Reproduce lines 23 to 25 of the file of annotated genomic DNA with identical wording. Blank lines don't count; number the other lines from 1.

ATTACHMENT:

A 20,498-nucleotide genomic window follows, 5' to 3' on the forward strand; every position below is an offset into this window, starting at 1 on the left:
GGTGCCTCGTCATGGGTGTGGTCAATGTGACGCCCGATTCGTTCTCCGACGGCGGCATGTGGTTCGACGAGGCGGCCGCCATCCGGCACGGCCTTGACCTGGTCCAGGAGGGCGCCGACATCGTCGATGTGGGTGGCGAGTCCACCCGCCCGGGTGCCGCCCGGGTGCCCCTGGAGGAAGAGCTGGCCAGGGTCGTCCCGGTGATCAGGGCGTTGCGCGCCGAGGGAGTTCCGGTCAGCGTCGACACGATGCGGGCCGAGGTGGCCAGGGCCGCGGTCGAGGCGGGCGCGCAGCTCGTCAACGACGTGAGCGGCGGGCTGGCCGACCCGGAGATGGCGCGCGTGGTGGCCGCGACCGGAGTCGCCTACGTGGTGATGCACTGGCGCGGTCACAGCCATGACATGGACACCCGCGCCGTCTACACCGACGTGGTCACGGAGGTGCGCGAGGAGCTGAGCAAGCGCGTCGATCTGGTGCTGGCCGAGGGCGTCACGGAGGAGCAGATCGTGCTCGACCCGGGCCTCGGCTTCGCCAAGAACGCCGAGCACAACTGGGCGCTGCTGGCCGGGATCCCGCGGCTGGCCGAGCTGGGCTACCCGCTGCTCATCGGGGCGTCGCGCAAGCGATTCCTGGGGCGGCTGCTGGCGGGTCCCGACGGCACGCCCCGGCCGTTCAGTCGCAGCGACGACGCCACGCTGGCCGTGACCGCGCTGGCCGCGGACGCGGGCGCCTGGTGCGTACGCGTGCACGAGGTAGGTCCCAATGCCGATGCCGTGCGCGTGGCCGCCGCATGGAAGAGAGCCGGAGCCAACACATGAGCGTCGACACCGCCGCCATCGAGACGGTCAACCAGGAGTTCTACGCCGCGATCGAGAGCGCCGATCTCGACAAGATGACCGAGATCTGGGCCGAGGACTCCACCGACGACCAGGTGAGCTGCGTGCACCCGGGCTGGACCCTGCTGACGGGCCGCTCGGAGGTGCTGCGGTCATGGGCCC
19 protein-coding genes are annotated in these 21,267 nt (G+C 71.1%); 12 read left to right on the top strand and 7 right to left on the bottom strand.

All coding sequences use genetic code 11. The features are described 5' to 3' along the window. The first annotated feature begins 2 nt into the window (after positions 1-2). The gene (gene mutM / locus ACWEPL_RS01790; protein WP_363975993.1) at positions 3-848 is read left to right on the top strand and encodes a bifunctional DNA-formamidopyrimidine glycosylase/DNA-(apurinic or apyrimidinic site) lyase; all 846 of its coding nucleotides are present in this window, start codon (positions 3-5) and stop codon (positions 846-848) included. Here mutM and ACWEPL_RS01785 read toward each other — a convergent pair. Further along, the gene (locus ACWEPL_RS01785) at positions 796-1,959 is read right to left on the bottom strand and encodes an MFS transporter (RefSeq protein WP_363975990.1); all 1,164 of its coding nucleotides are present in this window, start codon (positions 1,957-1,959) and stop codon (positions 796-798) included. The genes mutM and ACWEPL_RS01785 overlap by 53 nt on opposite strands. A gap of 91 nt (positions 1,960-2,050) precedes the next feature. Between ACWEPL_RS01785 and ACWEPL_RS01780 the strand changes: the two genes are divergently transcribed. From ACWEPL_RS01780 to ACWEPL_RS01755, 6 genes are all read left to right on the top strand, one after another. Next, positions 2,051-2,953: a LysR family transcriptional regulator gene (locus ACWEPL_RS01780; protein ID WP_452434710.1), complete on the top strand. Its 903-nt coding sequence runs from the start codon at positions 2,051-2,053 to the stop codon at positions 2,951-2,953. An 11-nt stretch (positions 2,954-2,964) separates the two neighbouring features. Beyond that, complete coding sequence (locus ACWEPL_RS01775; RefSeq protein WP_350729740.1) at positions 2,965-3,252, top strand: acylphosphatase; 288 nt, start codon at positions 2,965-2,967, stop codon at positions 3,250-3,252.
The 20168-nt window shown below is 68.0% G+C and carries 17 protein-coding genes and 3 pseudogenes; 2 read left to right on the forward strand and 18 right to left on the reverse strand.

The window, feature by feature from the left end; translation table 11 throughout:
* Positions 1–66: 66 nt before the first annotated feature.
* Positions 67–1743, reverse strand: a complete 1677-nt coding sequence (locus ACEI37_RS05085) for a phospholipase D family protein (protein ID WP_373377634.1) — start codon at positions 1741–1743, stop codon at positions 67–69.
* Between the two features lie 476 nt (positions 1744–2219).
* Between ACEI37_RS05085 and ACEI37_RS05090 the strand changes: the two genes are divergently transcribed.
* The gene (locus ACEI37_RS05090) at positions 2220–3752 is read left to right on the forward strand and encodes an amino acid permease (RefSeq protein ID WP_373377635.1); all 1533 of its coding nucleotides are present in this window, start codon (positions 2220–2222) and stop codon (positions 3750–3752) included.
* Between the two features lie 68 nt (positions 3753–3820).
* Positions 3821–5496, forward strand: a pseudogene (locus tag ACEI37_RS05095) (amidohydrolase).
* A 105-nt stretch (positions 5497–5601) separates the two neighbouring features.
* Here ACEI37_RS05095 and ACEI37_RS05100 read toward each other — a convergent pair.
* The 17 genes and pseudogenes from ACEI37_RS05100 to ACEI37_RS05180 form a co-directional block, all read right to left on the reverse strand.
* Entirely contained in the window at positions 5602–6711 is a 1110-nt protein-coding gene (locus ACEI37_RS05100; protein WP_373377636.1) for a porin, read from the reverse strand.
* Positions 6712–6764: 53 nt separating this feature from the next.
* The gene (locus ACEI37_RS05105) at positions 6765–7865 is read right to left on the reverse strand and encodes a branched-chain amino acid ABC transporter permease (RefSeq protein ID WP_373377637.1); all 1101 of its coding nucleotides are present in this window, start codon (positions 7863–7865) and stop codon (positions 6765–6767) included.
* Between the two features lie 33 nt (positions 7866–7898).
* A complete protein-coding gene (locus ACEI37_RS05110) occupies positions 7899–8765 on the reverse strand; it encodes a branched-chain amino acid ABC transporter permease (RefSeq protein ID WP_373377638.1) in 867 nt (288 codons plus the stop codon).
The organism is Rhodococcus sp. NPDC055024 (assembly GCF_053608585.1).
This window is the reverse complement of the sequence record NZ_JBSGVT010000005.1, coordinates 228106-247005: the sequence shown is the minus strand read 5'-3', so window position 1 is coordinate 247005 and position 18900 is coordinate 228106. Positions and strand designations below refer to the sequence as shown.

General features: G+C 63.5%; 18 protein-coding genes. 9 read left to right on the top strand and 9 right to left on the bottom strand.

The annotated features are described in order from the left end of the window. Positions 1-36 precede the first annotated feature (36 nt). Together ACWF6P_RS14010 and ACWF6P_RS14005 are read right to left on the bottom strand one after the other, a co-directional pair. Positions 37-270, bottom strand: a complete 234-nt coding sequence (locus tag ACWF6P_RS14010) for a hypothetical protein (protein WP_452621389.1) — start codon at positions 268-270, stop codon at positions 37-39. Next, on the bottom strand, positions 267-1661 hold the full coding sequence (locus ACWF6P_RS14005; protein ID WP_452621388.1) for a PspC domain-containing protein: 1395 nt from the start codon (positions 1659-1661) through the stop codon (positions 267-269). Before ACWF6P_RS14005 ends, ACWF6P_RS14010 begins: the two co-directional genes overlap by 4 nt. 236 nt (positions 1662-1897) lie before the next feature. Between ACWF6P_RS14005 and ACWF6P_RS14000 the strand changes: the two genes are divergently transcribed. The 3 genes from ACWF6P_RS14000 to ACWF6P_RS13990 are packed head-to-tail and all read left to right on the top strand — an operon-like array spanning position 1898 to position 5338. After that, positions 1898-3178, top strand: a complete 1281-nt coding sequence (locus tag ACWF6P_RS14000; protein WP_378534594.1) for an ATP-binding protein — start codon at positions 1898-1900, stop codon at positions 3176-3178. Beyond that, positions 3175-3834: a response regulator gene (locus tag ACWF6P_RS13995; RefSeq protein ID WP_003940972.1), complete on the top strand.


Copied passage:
This window is the reverse complement of the sequence record NZ_JBSGVT010000005.1, coordinates 228106-247005: the sequence shown is the minus strand read 5'-3', so window position 1 is coordinate 247005 and position 18900 is coordinate 228106. Positions and strand designations below refer to the sequence as shown.

General features: G+C 63.5%; 18 protein-coding genes. 9 read left to right on the top strand and 9 right to left on the bottom strand.

The annotated features are described in order from the left end of the window. Positions 1-36 precede the first annotated feature (36 nt). Together ACWF6P_RS14010 and ACWF6P_RS14005 are read right to left on the bottom strand one after the other, a co-directional pair. Positions 37-270, bottom strand: a complete 234-nt coding sequence (locus tag ACWF6P_RS14010) for a hypothetical protein (protein WP_452621389.1) — start codon at positions 268-270, stop codon at positions 37-39. Next, on the bottom strand, positions 267-1661 hold the full coding sequence (locus ACWF6P_RS14005; protein ID WP_452621388.1) for a PspC domain-containing protein: 1395 nt from the start codon (positions 1659-1661) through the stop codon (positions 267-269). Before ACWF6P_RS14005 ends, ACWF6P_RS14010 begins: the two co-directional genes overlap by 4 nt. 236 nt (positions 1662-1897) lie before the next feature. Between ACWF6P_RS14005 and ACWF6P_RS14000 the strand changes: the two genes are divergently transcribed. The 3 genes from ACWF6P_RS14000 to ACWF6P_RS13990 are packed head-to-tail and all read left to right on the top strand — an operon-like array spanning position 1898 to position 5338. After that, positions 1898-3178, top strand: a complete 1281-nt coding sequence (locus tag ACWF6P_RS14000; protein WP_378534594.1) for an ATP-binding protein — start codon at positions 1898-1900, stop codon at positions 3176-3178. Beyond that, positions 3175-3834: a response regulator gene (locus tag ACWF6P_RS13995; RefSeq protein ID WP_003940972.1), complete on the top strand.